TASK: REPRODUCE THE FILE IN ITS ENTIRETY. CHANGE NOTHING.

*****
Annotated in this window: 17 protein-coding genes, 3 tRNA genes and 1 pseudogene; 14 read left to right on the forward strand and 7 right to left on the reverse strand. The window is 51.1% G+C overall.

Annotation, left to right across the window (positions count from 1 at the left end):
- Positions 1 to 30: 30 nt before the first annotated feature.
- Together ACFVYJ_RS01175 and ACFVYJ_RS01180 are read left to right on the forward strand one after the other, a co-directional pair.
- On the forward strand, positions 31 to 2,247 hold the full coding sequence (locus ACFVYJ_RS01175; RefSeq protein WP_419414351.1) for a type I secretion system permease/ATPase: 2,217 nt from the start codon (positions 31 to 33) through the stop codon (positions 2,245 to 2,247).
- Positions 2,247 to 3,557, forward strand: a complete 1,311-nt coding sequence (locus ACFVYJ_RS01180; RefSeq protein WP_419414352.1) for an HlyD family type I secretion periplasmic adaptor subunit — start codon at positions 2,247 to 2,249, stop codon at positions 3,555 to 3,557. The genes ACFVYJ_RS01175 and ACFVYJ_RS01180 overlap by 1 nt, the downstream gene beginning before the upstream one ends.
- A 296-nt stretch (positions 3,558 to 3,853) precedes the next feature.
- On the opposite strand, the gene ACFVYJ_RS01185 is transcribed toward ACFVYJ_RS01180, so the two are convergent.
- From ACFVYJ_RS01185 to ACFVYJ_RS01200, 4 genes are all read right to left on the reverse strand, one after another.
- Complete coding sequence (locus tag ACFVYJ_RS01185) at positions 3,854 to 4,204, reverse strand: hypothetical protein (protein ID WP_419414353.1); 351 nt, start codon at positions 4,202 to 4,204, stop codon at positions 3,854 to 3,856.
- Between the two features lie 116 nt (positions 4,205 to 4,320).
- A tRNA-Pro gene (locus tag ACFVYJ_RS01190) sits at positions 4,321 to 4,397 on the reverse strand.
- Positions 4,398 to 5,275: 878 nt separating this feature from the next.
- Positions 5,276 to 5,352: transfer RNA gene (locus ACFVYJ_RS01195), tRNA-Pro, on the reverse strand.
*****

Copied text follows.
Annotated in this window: 17 protein-coding genes, 3 tRNA genes and 1 pseudogene; 14 read left to right on the forward strand and 7 right to left on the reverse strand. The window is 51.1% G+C overall.

Annotation, left to right across the window (positions count from 1 at the left end):
- Positions 1 to 30: 30 nt before the first annotated feature.
- Together ACFVYJ_RS01175 and ACFVYJ_RS01180 are read left to right on the forward strand one after the other, a co-directional pair.
- On the forward strand, positions 31 to 2,247 hold the full coding sequence (locus ACFVYJ_RS01175; RefSeq protein WP_419414351.1) for a type I secretion system permease/ATPase: 2,217 nt from the start codon (positions 31 to 33) through the stop codon (positions 2,245 to 2,247).
- Positions 2,247 to 3,557, forward strand: a complete 1,311-nt coding sequence (locus ACFVYJ_RS01180; RefSeq protein WP_419414352.1) for an HlyD family type I secretion periplasmic adaptor subunit — start codon at positions 2,247 to 2,249, stop codon at positions 3,555 to 3,557. The genes ACFVYJ_RS01175 and ACFVYJ_RS01180 overlap by 1 nt, the downstream gene beginning before the upstream one ends.
- A 296-nt stretch (positions 3,558 to 3,853) precedes the next feature.
- On the opposite strand, the gene ACFVYJ_RS01185 is transcribed toward ACFVYJ_RS01180, so the two are convergent.
- From ACFVYJ_RS01185 to ACFVYJ_RS01200, 4 genes are all read right to left on the reverse strand, one after another.
- Complete coding sequence (locus tag ACFVYJ_RS01185) at positions 3,854 to 4,204, reverse strand: hypothetical protein (protein ID WP_419414353.1); 351 nt, start codon at positions 4,202 to 4,204, stop codon at positions 3,854 to 3,856.
- Between the two features lie 116 nt (positions 4,205 to 4,320).
- A tRNA-Pro gene (locus tag ACFVYJ_RS01190) sits at positions 4,321 to 4,397 on the reverse strand.
- Positions 4,398 to 5,275: 878 nt separating this feature from the next.
- Positions 5,276 to 5,352: transfer RNA gene (locus ACFVYJ_RS01195), tRNA-Pro, on the reverse strand.